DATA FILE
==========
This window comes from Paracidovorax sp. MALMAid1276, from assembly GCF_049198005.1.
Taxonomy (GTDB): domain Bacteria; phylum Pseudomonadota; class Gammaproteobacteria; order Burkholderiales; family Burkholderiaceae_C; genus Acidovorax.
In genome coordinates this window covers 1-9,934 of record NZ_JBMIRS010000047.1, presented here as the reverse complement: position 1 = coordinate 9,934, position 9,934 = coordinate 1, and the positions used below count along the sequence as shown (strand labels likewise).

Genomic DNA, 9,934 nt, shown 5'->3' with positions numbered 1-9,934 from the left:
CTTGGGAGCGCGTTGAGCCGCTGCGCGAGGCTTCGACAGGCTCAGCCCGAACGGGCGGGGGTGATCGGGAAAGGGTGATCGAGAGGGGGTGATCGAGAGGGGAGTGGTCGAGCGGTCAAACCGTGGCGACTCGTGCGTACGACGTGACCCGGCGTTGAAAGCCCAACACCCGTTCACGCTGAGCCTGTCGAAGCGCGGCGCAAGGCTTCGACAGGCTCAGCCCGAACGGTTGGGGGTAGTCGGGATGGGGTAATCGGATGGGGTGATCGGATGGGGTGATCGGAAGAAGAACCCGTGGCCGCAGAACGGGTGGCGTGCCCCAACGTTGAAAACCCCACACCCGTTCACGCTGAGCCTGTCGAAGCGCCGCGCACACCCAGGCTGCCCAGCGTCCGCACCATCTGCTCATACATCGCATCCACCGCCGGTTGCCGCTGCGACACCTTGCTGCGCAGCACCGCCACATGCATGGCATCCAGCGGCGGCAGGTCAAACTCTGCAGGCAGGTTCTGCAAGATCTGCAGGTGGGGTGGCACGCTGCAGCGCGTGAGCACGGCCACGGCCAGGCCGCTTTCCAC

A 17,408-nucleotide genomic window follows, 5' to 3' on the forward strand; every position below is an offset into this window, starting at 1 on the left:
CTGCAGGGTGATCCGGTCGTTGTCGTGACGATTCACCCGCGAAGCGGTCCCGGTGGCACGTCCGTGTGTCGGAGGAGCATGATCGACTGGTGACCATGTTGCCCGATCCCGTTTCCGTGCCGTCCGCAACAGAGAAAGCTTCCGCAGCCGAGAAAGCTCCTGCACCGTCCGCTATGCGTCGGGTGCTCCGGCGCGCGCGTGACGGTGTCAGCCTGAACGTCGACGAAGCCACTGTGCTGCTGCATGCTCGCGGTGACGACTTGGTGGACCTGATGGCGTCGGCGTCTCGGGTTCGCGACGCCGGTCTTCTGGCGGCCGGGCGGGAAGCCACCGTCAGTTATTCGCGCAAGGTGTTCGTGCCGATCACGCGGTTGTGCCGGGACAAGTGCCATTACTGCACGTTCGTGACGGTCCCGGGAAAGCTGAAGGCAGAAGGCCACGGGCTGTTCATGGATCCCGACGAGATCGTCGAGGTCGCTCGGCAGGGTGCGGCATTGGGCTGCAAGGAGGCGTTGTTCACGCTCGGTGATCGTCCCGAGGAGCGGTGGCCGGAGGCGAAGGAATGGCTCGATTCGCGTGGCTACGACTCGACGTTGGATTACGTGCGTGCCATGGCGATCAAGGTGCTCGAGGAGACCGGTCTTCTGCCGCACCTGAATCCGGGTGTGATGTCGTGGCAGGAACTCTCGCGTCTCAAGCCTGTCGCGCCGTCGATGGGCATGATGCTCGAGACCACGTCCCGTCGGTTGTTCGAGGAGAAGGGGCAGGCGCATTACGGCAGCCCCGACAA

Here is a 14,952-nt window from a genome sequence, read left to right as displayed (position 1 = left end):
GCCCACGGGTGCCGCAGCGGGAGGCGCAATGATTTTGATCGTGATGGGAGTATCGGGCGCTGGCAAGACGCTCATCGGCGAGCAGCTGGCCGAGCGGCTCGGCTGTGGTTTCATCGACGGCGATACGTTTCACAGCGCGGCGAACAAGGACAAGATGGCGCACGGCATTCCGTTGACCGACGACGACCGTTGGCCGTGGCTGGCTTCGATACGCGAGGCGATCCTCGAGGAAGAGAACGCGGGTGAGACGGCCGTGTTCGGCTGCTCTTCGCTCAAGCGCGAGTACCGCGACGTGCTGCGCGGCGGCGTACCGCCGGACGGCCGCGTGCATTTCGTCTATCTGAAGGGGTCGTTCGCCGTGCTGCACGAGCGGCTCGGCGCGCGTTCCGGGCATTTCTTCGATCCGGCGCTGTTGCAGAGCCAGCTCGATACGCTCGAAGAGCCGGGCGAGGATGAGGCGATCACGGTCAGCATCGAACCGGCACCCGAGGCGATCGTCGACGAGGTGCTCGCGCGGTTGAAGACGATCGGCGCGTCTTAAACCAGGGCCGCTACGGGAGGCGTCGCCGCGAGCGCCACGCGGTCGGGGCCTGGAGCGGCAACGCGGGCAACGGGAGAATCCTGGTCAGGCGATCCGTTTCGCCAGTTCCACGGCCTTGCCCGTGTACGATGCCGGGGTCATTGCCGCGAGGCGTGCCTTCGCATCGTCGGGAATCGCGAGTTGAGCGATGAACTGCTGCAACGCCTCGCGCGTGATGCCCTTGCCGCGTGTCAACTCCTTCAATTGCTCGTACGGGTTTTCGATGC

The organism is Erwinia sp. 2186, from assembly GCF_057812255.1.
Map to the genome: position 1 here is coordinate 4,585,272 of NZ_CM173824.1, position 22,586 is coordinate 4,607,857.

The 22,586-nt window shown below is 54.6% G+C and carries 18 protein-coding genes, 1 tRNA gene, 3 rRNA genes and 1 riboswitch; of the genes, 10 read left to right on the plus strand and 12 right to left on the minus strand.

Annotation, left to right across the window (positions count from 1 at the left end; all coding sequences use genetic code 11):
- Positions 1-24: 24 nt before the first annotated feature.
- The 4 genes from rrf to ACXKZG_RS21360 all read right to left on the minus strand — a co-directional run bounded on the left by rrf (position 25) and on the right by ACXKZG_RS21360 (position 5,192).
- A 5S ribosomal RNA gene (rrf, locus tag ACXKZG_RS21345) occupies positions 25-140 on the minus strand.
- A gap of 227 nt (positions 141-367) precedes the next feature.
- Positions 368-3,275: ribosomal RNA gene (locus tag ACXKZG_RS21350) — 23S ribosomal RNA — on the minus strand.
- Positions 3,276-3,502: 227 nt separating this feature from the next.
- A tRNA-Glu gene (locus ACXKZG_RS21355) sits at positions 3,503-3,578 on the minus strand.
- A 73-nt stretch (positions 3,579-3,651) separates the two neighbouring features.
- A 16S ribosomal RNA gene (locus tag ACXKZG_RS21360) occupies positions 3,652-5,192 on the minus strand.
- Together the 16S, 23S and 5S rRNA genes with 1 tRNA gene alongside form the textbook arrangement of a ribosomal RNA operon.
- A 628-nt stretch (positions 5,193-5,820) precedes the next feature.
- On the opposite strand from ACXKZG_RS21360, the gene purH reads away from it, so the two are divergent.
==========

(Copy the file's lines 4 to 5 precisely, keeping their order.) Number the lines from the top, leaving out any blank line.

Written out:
Genomic DNA, 9,934 nt, shown 5'->3' with positions numbered 1-9,934 from the left:
CTTGGGAGCGCGTTGAGCCGCTGCGCGAGGCTTCGACAGGCTCAGCCCGAACGGGCGGGGGTGATCGGGAAAGGGTGATCGAGAGGGGGTGATCGAGAGGGGAGTGGTCGAGCGGTCAAACCGTGGCGACTCGTGCGTACGACGTGACCCGGCGTTGAAAGCCCAACACCCGTTCACGCTGAGCCTGTCGAAGCGCGGCGCAAGGCTTCGACAGGCTCAGCCCGAACGGTTGGGGGTAGTCGGGATGGGGTAATCGGATGGGGTGATCGGATGGGGTGATCGGAAGAAGAACCCGTGGCCGCAGAACGGGTGGCGTGCCCCAACGTTGAAAACCCCACACCCGTTCACGCTGAGCCTGTCGAAGCGCCGCGCACACCCAGGCTGCCCAGCGTCCGCACCATCTGCTCATACATCGCATCCACCGCCGGTTGCCGCTGCGACACCTTGCTGCGCAGCACCGCCACATGCATGGCATCCAGCGGCGGCAGGTCAAACTCTGCAGGCAGGTTCTGCAAGATCTGCAGGTGGGGTGGCACGCTGCAGCGCGTGAGCACGGCCACGGCCAGGCCGCTTTCCAC